It is a reflection of the kind of pressure being mounted on the media these days that the spotlight in the “Karnataka Porngate” scandal—in which BJP ministers and MLAs were caught watching a porn clip on their mobile phones in the legislative assembly—is on the media rather than the erring legislators.
Laiqh Khan and Sudipto Mondal report in The Hindu on the questions posed by a house committee to the editor of a Kannada TV channel, which telecast the clip, resulting in three ministers resigning from the cabinet. The opposition Congress and Janata Dal (Secular) boycotted the committee.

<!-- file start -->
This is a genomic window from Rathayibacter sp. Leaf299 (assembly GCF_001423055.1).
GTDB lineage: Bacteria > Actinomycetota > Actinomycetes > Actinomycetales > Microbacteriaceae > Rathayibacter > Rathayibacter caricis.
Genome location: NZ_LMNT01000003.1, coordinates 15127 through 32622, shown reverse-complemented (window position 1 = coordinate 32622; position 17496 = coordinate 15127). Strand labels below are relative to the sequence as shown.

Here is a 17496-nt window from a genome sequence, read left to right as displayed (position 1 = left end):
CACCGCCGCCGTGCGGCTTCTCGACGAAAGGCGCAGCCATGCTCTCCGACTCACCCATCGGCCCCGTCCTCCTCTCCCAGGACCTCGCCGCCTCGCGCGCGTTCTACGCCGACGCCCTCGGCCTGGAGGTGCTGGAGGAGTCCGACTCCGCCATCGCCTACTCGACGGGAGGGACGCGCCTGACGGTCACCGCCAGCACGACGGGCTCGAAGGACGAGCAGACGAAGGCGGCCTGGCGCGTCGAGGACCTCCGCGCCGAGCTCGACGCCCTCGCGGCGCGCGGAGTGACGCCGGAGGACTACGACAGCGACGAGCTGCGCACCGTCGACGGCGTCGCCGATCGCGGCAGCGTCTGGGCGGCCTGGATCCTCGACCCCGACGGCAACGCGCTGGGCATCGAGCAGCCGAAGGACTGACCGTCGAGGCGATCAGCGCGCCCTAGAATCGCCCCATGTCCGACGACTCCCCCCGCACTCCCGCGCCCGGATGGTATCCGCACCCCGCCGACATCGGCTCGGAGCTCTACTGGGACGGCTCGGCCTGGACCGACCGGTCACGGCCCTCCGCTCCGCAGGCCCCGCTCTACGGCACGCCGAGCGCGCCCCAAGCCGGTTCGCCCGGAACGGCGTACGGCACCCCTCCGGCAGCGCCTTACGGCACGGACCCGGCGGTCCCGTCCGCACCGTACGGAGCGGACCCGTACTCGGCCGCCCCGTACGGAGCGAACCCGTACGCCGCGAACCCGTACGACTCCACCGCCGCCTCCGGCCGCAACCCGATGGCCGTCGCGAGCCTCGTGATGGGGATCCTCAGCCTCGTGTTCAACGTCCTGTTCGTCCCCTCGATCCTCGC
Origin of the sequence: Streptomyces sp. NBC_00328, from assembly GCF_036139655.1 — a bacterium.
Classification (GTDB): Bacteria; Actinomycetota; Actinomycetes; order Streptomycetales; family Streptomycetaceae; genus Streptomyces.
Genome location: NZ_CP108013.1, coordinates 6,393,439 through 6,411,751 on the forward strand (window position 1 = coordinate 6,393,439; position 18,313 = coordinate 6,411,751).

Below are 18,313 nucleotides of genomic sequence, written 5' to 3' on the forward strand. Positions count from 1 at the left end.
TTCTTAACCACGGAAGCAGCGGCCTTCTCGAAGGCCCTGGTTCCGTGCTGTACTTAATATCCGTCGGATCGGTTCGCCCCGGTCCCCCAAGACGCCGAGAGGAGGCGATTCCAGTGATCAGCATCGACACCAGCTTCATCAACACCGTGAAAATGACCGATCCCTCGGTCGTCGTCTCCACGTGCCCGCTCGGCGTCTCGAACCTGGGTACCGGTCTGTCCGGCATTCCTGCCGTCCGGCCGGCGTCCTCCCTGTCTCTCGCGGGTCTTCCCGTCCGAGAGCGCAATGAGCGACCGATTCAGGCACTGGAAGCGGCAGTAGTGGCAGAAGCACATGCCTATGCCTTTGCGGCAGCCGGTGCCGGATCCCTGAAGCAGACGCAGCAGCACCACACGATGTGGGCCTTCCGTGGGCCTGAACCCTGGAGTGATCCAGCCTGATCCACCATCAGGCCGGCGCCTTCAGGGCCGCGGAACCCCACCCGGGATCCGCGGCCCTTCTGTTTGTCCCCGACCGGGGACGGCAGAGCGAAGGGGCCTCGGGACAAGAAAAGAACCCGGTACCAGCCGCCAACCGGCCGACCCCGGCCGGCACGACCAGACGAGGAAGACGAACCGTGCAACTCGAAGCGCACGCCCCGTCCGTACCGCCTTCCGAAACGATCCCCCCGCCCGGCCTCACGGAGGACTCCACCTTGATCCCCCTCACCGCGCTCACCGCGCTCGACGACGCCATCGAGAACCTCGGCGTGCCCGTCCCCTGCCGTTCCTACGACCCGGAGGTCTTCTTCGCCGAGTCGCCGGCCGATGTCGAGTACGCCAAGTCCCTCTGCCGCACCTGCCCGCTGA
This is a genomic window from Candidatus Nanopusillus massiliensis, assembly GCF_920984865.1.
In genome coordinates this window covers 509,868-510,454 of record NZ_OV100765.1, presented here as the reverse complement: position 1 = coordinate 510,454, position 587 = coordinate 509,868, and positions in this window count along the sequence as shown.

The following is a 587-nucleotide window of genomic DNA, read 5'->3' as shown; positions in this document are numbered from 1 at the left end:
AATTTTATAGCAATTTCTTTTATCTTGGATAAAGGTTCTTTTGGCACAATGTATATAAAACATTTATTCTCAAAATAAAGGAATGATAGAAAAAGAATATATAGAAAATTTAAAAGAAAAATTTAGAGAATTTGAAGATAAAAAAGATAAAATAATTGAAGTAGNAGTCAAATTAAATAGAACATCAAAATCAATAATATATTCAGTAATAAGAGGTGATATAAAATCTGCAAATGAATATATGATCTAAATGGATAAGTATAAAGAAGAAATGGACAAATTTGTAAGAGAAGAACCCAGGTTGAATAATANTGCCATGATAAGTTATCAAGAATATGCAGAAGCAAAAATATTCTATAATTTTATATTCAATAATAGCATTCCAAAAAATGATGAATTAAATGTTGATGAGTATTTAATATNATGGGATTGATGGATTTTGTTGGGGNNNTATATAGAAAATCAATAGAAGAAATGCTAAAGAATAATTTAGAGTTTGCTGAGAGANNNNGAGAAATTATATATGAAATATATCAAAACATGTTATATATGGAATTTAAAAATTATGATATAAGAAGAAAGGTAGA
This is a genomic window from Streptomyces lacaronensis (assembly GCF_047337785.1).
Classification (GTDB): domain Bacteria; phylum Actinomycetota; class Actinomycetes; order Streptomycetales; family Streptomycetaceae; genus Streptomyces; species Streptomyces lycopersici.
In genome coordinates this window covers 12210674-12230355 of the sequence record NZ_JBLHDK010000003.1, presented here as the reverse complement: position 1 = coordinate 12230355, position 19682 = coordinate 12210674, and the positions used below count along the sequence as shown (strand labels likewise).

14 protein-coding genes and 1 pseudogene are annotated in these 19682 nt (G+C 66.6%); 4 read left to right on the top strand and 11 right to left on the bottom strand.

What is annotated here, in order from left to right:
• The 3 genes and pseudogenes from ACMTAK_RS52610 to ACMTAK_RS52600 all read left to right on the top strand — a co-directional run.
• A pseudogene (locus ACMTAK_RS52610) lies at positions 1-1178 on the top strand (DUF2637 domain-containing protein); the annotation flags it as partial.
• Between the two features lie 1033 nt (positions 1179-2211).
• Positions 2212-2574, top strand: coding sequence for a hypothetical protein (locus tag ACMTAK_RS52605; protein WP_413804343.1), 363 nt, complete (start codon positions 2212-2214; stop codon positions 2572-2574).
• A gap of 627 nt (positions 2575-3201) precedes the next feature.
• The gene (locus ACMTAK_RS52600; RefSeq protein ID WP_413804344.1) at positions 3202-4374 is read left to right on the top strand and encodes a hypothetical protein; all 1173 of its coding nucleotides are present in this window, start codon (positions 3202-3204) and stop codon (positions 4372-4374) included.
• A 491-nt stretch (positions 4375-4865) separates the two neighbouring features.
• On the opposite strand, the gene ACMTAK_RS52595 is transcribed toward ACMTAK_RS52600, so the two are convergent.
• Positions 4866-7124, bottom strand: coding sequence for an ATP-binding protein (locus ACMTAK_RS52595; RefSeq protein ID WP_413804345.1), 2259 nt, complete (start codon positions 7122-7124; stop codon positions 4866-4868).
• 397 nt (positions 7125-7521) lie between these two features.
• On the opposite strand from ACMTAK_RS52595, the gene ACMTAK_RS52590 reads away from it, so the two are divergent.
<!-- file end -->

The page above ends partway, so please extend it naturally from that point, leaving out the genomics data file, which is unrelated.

Among the 15 queries:
# “What is the purpose of your organisation when securing entrance into the Assembly?”
# “Instead of recording the proceedings of the Assembly, your journalist forgot his primary duty and recorded indecent and unnecessary things on his camera. Is this correct? What was the intention behind this?”
# “Without the Speaker’s permission, knowing that the visuals were unparliamentary, you have telecast it through the day. Is this right on your part?”
#”Don’t you know that what you have done is a violation of rules 6, 17 and 20 of the Karnataka vidhana soudha press gallery rules?”
#“Showing these kind of visuals could affect the viewers, so don’t you think you are violating the constitutional provision of freedom of expression?”